This year celebrated the one hundredth anniversary of “the Cathedral of Boston,” Fenway Park. As such, and in spite of the apparently abysmal sporting performances going on there to lead off century number two, there have been ceremonies, reflections, and publications to honor this impressive milestone. One such work that I looked into was Sports Illustrated Fenway: A Fascinating First Century. It is an extensive coffee table book complete with photographs and timelines that lay down the narrative for the history of the famed ballpark.
The book is careful to make known the fact that Fenway has hosted all kinds of events, not just baseball games, detailing the epic rock concerts, days when the Patriots called it home, all the way up to the Bruins first appearance there at the NHL Winter Classic in 2010. However, this inclusion seems to only go so far. A Bruno Sammartino versus Killer Kowalski “Stretcher Match” from the park in 1969 is featured in the book with a write-up approximately the size of a quarter. And that’s it for mention of pro wrestling (of which there is more to be written!).
This omission could be very innocent, a testament to the fact that anybody buying a history of Fenway Park collection more than likely, and fairly, wants to see mostly baseball. On the other hand, many times it does seem as if it is some of the sporting public’s very dubious disdain for “fake” wrestling that gets its incredible history left out of the books and libraries. Case in point: You will now see documentaries on the history of sports on TV where it is made to seem that in the early days of television wrestling wasn’t the most popular featured attraction. And it was. And there wasn’t a close second.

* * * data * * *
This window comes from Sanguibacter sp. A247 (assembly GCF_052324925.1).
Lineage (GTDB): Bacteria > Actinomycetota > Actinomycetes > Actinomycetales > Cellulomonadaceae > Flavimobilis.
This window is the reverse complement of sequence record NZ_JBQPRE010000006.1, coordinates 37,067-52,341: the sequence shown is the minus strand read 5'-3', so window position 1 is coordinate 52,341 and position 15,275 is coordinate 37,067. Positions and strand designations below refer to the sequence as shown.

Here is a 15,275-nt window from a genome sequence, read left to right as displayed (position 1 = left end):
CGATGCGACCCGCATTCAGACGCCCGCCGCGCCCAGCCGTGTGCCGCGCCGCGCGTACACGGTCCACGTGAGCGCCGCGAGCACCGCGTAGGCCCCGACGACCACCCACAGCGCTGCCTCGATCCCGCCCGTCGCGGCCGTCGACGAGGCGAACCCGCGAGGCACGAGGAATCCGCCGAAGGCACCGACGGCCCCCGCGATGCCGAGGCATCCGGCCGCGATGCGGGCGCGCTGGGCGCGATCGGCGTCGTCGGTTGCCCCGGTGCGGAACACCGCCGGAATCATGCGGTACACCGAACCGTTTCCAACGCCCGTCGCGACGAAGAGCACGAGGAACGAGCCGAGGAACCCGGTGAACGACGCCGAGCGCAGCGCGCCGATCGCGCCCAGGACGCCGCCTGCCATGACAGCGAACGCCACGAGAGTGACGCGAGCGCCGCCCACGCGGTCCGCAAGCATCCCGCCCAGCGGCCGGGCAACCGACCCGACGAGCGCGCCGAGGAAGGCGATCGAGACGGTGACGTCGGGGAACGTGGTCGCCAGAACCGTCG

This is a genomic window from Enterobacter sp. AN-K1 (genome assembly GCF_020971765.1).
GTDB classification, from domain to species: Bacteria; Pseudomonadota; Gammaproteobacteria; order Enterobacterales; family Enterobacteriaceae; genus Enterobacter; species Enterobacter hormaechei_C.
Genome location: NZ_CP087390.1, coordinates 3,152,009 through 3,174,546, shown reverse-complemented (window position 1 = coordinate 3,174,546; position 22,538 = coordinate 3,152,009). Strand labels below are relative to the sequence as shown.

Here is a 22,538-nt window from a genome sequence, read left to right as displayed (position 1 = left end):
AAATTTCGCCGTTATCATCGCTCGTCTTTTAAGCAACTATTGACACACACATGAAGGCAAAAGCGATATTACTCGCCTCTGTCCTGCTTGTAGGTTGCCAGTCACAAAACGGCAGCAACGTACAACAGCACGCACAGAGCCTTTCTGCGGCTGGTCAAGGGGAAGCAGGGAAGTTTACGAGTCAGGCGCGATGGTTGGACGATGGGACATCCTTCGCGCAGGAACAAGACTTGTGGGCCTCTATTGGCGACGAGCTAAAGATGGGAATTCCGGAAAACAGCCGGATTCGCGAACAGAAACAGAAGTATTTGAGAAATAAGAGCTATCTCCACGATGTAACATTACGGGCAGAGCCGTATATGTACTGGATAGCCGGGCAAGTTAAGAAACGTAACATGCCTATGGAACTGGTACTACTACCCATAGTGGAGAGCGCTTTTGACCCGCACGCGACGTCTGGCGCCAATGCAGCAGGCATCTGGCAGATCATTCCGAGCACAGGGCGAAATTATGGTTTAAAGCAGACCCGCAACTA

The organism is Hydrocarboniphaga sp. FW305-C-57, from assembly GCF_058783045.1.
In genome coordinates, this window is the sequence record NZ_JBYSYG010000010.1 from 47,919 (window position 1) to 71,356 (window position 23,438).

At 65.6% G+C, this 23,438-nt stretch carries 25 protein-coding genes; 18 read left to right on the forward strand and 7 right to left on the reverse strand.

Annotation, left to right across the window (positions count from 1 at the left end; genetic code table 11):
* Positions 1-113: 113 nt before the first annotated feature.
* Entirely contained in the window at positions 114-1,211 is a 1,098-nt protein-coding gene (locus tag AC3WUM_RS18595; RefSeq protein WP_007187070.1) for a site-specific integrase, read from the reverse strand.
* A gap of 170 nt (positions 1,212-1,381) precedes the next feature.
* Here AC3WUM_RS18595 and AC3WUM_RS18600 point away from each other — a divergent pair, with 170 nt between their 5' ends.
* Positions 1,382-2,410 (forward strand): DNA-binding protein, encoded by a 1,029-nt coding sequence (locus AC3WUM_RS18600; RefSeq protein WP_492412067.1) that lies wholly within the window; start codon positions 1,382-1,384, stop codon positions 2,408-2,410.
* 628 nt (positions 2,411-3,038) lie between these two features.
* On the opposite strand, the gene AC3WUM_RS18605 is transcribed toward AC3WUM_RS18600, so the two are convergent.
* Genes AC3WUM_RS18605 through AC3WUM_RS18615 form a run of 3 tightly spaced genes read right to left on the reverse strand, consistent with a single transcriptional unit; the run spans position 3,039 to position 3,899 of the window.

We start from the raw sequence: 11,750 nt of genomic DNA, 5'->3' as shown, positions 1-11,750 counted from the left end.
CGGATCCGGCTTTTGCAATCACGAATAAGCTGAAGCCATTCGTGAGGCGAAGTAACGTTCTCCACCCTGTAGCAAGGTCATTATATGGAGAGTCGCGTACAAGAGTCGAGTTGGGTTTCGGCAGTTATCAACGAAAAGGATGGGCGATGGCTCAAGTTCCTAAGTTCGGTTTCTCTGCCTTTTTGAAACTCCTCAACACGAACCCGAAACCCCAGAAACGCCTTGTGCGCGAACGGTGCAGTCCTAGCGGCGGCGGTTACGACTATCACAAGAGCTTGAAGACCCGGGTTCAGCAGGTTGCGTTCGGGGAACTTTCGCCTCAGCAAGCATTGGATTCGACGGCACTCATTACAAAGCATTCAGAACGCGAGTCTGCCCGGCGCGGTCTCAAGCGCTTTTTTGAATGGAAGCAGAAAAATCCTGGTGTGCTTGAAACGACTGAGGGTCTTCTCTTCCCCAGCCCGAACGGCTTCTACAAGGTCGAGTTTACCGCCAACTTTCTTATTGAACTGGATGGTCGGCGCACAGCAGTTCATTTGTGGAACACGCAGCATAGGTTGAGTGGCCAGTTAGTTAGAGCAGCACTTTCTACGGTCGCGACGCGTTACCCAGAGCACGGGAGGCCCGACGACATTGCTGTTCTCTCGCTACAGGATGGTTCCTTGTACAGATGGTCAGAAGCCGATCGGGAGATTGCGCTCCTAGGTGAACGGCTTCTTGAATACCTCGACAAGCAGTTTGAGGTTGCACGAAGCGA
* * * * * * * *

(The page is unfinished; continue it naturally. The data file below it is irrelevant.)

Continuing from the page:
All this is of course not to say that Fenway Park should be remembered for its handful of professional wrestling super cards, and not baseball. Just the numbers, though, scream for wrestling to at least be included in its history: Take for instance that through the 1930’s (The Great Depression years, mind you) the average attendance for a Red Sox game was 6, 308; for a professional wrestling event it was 17, 666. Let’s take a further look at what the century collections won’t tell you about, eight events that paint a brief history of professional wrestling at Fenway Park:
July 9, 1929: Gus Sonnenberg vs. Ed “Strangler” Lewis draws 25,000
Understanding professional wrestling in Boston between 1920 and 1960 means to know the name Paul Bowser. Bowser was a former middleweight wrestling champion turned predominate promoter in New England. He had a knack for creating stars, and in that way was something of a regionalized precursor to Vince McMahon (though many of his “creations” did draw nationally).
In an effort to spice up a somewhat stale scene, Bowser talked star halfback of the NFL Champion Providence Steam Rollers, Gus Sonnenberg, into coming over to wrestling. Sonnenberg excited fans with his “flying tackle,” a maneuver that was in stark contrast to the often slow mat-based matches they were becoming accustomed to, and was an instant hit. He won the world title from Lewis in January 1929 at the Boston Garden. This was one of several rematches between the two and brought in a gate of $90,000.